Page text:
Master Plumber/Sanitary Engineer

Together with your Architect, the Master Plumber/Sanitary Engineer will design the plumbing and sanitary layout of the project, namely the Water Supply Layout Plan and DWV (Drain-Waste-Vent) Plan. Essentially, they will determine where exactly pipes will run through or along the structure and what size they should be. They will also identify areas to add a gate valve (a valve to shut off water in particular areas of the house), areas with vents that lead to the roof, areas with downspouts from the roof, pipe cleanouts to make it easier to remove flow obstructions in the future, the size and location of your septic tank, and pipe bends to ensure the smooth flow of waste.


They will come in during the Design Development Phase (normal procedure) or during the Third Design Phase (EAST Procedure).


Mechanical Engineer

They are your Architect’s main partner in the design of mechanical requirements, such as the planning of centralized air conditioning, elevators, escalators, and mechanical vent systems. Usually, you will not need to enlist a Mechanical Engineer if the project will only involve window-type and split-type air conditioning, or if simple range hoods or exhaust fans will be used for ventilation.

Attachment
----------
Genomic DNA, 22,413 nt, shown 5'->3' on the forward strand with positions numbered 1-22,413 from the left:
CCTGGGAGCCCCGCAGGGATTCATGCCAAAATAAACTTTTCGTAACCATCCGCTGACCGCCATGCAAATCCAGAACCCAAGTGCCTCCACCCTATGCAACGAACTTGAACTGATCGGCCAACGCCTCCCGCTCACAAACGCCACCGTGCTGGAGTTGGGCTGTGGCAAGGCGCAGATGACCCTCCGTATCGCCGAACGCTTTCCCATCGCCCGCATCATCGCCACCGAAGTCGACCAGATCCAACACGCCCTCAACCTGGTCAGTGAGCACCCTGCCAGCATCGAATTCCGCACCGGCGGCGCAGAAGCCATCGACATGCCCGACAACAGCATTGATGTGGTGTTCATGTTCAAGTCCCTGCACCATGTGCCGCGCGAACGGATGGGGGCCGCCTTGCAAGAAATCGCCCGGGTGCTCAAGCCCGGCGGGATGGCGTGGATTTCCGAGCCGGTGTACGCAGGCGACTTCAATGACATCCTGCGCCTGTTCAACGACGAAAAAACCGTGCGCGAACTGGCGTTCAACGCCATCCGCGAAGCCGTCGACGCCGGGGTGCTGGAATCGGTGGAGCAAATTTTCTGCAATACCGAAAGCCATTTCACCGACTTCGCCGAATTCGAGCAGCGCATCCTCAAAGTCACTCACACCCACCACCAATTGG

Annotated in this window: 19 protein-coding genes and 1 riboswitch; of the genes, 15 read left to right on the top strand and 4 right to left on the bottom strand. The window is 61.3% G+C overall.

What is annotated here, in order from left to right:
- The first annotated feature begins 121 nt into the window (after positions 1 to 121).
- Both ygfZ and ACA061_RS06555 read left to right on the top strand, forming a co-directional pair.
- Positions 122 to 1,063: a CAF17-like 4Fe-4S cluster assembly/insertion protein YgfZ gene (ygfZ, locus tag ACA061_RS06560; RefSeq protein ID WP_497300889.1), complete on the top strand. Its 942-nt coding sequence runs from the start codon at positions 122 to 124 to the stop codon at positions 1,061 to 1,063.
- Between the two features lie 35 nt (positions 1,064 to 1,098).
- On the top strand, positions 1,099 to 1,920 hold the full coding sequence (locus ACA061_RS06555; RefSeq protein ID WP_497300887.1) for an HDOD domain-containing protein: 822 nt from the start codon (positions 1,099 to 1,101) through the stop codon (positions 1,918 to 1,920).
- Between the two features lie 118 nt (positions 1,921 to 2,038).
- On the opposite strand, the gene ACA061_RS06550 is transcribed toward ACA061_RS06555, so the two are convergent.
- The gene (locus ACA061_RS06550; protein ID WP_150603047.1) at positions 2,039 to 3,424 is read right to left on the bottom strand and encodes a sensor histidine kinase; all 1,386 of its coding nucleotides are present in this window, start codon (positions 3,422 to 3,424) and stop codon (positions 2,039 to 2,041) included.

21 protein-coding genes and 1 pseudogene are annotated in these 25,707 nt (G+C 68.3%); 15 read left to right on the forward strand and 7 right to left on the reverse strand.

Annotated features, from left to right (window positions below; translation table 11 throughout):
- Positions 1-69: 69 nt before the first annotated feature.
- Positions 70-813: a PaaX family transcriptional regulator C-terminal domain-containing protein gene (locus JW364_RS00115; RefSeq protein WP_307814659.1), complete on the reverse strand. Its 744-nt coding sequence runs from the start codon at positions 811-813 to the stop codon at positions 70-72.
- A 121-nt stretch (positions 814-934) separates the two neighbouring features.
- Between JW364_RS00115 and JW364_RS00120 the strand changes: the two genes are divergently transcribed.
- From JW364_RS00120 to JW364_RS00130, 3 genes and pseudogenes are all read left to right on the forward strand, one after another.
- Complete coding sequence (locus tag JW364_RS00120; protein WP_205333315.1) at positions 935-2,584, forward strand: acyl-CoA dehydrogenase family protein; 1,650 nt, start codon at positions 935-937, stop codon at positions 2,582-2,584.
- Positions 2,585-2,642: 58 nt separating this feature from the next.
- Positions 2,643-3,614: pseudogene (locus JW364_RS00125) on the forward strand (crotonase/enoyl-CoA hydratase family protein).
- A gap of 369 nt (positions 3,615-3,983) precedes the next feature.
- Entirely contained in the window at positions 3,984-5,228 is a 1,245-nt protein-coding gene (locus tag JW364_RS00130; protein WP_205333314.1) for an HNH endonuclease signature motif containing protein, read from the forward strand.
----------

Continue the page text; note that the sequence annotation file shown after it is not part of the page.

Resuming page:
If needed, they will come in during the Design Development Phase (normal procedure) or during the Third Design Phase (EAST Procedure).


Electronics Engineer

If you are building an office or a structure for non-residential purposes, you will most likely need to enlist an Electronics Engineer, as they are your Architect’s main partner in the design of CCTV, databases, and other electronic assets. Some local government units have begun to require an Electronics Engineer for CCTV plans.


If needed, they will come in during the Design Development Phase (normal procedure) or during the Third Design Phase (EAST Procedure).


Landscape Architect